[PubMed]
[CrossRef]
 
Paivio A, Yuille JC, Madigan SA: Concreteness, imagery, and meaningfulness values for 925 nouns. J Exp Psychol 1968; 76(Jan suppl):1–25
 
Chute DL, Westall RF: Power Laboratory. Devon, Pa, MacLaboratory, 1997
 
Talairach J, Tournoux P: Co-Planar Stereotaxic Atlas of the Human Brain: Three-Dimensional Proportional System. New York, Thieme Medical, 1988
 
Bandettini PA, Wong EC, Hinks RS, Tikofsky RS, Hyde JS: Time course of EPI of human brain function during task activation. Magn Reson Med  1992; 25:390–397
[PubMed]
[CrossRef]
 
Kwong K, Belliveau JW, Chesler DA, Goldberg IE, Weisskoff RM, Poncelet BP, Kennedy DN, Hoppel BE, Cohen MS, Turner R, Cheng HM, Brady TJ, Rosen BR: Dynamic magnetic resonance imaging of human brain activity during primary sensory stimulation. Proc Natl Acad Sci USA  1992; 89:5675–5679
[PubMed]
[CrossRef]
 
Alsop DC: Correction of ghost artifacts and distortion in echoplanar MR imaging with an iterative reconstruction technique (abstract). Radiology 1995; 197P:388
 
Snodgrass JG, Corwin J: Pragmatics of measuring recognition memory: applications to dementia and amnesia. J Exp Psychol Gen  1988; 117:34–50
[PubMed]
[CrossRef]
 
Woods RP, Mazziota JC, Cherry SR: Automated image registration, in Quantification of Brain Function: Tracer Kinetics and Image Analysis in Brain PET. Edited by Uemura K. Amsterdam, Elsevier Science, 1993, pp 391–398
 
Andersson JL: How to estimate global activity independent of changes in local activity. Neuroimage  1997; 6:237–244
[PubMed]
[CrossRef]
 
Friston KJ, Josephs O, Zarahn E, Holmes AP, Rouquette S, Poline JB: To smooth or not to smooth? bias and efficiency in fMRI time-series analysis. Neuroimage  2000; 12:196–208
[PubMed]
[CrossRef]
 
Pellizari CA, Chen GTY, Spelbring DR, Weichselbaum Chen CT: Accurate three-dimensional registration of CT, PET and/or MR images of the brain. J Comput Assist Tomogr  1989; 13:20–26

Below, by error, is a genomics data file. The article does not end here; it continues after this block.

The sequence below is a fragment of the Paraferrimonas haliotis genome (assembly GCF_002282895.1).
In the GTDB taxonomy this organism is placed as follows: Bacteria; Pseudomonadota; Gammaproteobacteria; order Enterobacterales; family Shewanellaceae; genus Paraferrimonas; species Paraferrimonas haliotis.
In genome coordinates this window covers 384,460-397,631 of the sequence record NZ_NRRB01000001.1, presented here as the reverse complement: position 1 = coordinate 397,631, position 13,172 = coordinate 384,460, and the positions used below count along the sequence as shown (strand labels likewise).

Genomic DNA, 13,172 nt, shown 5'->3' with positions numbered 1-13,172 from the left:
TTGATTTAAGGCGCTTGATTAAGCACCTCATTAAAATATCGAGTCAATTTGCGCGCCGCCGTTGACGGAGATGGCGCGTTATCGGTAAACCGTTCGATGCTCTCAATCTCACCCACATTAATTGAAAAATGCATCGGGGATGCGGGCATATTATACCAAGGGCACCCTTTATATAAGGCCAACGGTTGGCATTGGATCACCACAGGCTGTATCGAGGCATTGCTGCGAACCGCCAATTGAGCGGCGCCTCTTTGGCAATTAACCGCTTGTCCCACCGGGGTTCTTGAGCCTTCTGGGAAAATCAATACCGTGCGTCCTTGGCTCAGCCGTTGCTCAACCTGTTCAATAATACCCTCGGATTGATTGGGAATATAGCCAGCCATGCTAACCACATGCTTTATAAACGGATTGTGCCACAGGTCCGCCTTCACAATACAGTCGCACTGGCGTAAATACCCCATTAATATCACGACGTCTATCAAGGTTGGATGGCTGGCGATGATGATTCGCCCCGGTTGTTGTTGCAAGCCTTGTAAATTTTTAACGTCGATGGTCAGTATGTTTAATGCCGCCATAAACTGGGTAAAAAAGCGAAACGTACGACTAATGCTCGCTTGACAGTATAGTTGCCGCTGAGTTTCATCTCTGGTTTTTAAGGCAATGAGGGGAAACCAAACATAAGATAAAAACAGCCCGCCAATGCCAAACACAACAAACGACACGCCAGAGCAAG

[PubMed]
[CrossRef]
 
Rosen BR, Buckner RL, Dale AM: Event-related functional MRI: past, present, and future. Proc Natl Acad Sci USA  1998; 95:773–780
[PubMed]
[CrossRef]
 
Friston KJ, Holmes AP, Worsley KJ, Poline JP, Frith CD, Frackowiak RSJ: Statistical parametric maps in functional imaging: a general linear approach. Hum Brain Mapp  1995; 2:189–210
 
Forman SD, Cohen JD, Fitzgerald M, Eddy WF, Mintun MA, Noll DC: Improved assessment of significant activation in functional magnetic resonance imaging (fMRI): use of a cluster-size threshold. Magn Reson Med  1995; 33:636–647
[PubMed]
[CrossRef]
 
Friston KJ, Worsley KJ, Frackowiak RSJ, Mazziotta JC, Evans AC: Assessing the significance of focal activations using their spatial extent. Hum Brain Mapp  1994; 1:210–220
 
Curtis VA, Bullmore ET, Morris RG, Brammer MJ, Williams SCR, Simmons A, Sharma T, Murray RM, McGuire PK: Attenuated frontal activation in schizophrenia may be task dependent. Schizophr Res  1999; 37:35–44
[PubMed]
[CrossRef]
 
Desgranges B, Baron J, Eustache F: The functional neuroanatomy of episodic memory: the role of the frontal lobes, the hippocampal formation, and other areas. Neuroimage  1998; 8:198–213
[PubMed]
[CrossRef]
 
Weinberger DR, Berman KF, Zec RF: Physiologic dysfunction of dorsolateral prefrontal cortex in schizophrenia. Arch Gen Psychiatry  1986; 43:114–124
[PubMed]
 
Barch DM, Carter CS, Braver TS, Sabb FW, MacDonald A, Noll DC, Cohen JD: Selective deficits in prefrontal cortex function in medication-naive patients with schizophrenia. Arch Gen Psychiatry  2001; 58:280–288
[PubMed]
[CrossRef]